Cleveland Jazz Project Nighttown
Cleveland Heights, Ohio
July 15, 2009
For the last couple of years, summer has brought two welcome certainties to Cleveland jazz fans: three weeks of warm weather and the return of the Cleveland Jazz Project. Last seen at Nighttown in June backing singer/pianist Hallie Sinclair, CJP was freed this time out to explore the aggressive spirals of the type of angular modern jazz for which they have developed a loyal local following.
To that end, saxophonist Nathan Davis and pianist Jacob Bergson came to the bandstand armed with new material. But they got things started with the John Klenner/Sam Lewis standard "Just Friends." Davis led the way with repeated volleys of open metal sound, tracing the melody through staccato spasms. His extended exploration, dissection and reconstruction of the tune gave due notice to anyone who might have wandered into the room unaware: this ain't no clumsy collegiate recitalsit up and pay attention! The attack of drummer James Muschler evolved throughout the number, following a progression at once inspired and natural. Like a string of small yet not insignificant scientific discoveries, the shifts in the texture and dynamics of his drumming often surprised in the movement then, upon reflection, became lodged within a redoubtable continuum. While perhaps featured too heavily in the mix, Muschler's singular voice on drums continued to impress throughout the evening.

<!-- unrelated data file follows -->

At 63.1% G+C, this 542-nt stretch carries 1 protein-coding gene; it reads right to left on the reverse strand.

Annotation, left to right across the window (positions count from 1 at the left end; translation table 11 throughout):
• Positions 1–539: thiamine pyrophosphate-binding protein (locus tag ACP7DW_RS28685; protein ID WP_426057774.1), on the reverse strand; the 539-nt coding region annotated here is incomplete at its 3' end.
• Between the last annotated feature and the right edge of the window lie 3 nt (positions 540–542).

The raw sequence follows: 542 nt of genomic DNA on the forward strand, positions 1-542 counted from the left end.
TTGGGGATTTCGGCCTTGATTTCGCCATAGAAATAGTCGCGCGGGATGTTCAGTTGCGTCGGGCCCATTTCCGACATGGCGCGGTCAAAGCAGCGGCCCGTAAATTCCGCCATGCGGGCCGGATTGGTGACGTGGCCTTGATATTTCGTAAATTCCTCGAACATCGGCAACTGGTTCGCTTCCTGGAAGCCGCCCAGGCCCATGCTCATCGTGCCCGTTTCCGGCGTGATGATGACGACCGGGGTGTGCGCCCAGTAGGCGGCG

Davis' "Who Knows," a warm alley-cat blues, found Bergson pounding into the fray with heavy chords that dropped into a tuneful drive and then aggressive, melodic loops. The group followed with "I Like That," another Davis original in which the saxophonist ran the register in fast yet expressive sprints, jabbing into the mid-range, smearing the high-end with squawks and opening the depths to full-throated growls. (Such calisthenics would reach their fruition in the third number of the second set, a tune Davis cut and rearranged with cubist flair.) The first set concluded with "Monk's Mood" and "Rudolph Goes West," the two split by an extended, thundering solo from Muschler.
Nathan Davis and Christopher Mees
The group's attack was not tempered by the break. They opened the second set with an angular exchange of an untitled Bergson original that left gaps for bassist Christopher Mees to step to the fore. A moodier chord was struck on a second untitled Bergson tune (christening suggestions were petitioned from the crowd) that somehow swayed through disarray. At first seemingly a sax vehicle, the piece later gave way to Mees' bass and metal screeches scraped in rings from Muschler's cymbals. The following tune brought Davis' aforementioned soloing gem, but also featured nice melodic lines from Mees and had Bergson spiraling fleet, right-hand figures that countered in their fluidity the cut-glass statements of Davis. Bergson carried his complex high-end flights over into Davis' "Wonder Blues," constructing buoyant pianistic webs to bounce Davis into R&B-edged lines riding Mees and Muschler's vaguely '70s-era groove.
"All of Me" and a vibrant yet wistful tune dedicated to Muschler's girlfriend closed the set. The whole performance was an exhilarating track meet of music from a band showing no intention of resting on its local laurels. The new music penned by Davis and Bergson, and worked to its fullest by the whole of CJP, was not the plaything of amateurs looking to satisfy their friends; it was complex, invigorating material that could elbow in for room at any jazz table. One couple in the audience even claimed the music had the force of inspiring their betrothal. (As a James Joyce worshiper, I had to appreciate the symmetry of saying "Yes" at the Ulysses-inspired Nighttown.) All said, it was a hot night and a victorious return to the bandstand for CJP. Summer is good in Cleveland.